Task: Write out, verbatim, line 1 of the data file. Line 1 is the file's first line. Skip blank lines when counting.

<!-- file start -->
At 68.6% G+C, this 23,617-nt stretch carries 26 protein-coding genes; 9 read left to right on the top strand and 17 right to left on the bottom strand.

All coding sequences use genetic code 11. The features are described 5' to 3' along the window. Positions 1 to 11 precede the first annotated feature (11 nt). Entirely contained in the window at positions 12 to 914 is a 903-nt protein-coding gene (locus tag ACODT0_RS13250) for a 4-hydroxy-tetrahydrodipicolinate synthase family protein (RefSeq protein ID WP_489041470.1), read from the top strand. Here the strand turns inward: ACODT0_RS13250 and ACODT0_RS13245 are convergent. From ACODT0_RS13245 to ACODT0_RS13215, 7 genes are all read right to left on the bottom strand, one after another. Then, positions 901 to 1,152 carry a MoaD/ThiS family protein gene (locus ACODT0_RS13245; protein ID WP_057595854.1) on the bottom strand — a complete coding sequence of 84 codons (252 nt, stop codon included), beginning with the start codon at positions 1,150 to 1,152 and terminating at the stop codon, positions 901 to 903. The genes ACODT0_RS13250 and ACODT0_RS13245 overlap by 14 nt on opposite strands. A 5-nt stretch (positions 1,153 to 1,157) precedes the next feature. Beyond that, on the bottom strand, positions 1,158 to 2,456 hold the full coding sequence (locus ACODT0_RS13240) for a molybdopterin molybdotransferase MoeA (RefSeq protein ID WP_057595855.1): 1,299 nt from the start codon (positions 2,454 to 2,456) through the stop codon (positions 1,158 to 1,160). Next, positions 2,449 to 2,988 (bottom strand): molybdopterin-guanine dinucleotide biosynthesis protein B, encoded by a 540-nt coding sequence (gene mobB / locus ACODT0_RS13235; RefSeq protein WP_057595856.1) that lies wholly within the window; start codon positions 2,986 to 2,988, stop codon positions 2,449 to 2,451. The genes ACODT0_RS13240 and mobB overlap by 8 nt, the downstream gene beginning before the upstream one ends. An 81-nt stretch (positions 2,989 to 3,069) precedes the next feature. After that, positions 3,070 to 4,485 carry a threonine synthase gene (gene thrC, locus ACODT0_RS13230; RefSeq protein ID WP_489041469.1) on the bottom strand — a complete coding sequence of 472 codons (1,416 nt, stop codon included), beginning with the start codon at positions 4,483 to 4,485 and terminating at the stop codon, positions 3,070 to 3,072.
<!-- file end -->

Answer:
At 68.6% G+C, this 23,617-nt stretch carries 26 protein-coding genes; 9 read left to right on the top strand and 17 right to left on the bottom strand.